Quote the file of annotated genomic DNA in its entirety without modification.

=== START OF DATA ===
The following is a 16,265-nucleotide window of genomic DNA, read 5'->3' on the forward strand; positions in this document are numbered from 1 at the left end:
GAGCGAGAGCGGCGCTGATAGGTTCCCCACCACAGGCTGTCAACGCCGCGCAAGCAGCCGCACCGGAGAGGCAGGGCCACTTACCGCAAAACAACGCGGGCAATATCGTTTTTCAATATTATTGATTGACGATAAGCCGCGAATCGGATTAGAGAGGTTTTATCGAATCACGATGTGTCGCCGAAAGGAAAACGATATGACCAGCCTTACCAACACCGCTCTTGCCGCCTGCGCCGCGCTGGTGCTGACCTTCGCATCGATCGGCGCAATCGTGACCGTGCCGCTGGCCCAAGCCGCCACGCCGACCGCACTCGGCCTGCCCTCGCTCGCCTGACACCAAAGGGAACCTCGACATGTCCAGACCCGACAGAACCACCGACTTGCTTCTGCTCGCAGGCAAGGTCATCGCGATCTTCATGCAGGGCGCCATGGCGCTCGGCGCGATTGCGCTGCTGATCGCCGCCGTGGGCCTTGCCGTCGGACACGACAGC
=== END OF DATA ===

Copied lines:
The following is a 16,265-nucleotide window of genomic DNA, read 5'->3' on the forward strand; positions in this document are numbered from 1 at the left end:
GAGCGAGAGCGGCGCTGATAGGTTCCCCACCACAGGCTGTCAACGCCGCGCAAGCAGCCGCACCGGAGAGGCAGGGCCACTTACCGCAAAACAACGCGGGCAATATCGTTTTTCAATATTATTGATTGACGATAAGCCGCGAATCGGATTAGAGAGGTTTTATCGAATCACGATGTGTCGCCGAAAGGAAAACGATATGACCAGCCTTACCAACACCGCTCTTGCCGCCTGCGCCGCGCTGGTGCTGACCTTCGCATCGATCGGCGCAATCGTGACCGTGCCGCTGGCCCAAGCCGCCACGCCGACCGCACTCGGCCTGCCCTCGCTCGCCTGACACCAAAGGGAACCTCGACATGTCCAGACCCGACAGAACCACCGACTTGCTTCTGCTCGCAGGCAAGGTCATCGCGATCTTCATGCAGGGCGCCATGGCGCTCGGCGCGATTGCGCTGCTGATCGCCGCCGTGGGCCTTGCCGTCGGACACGACAGC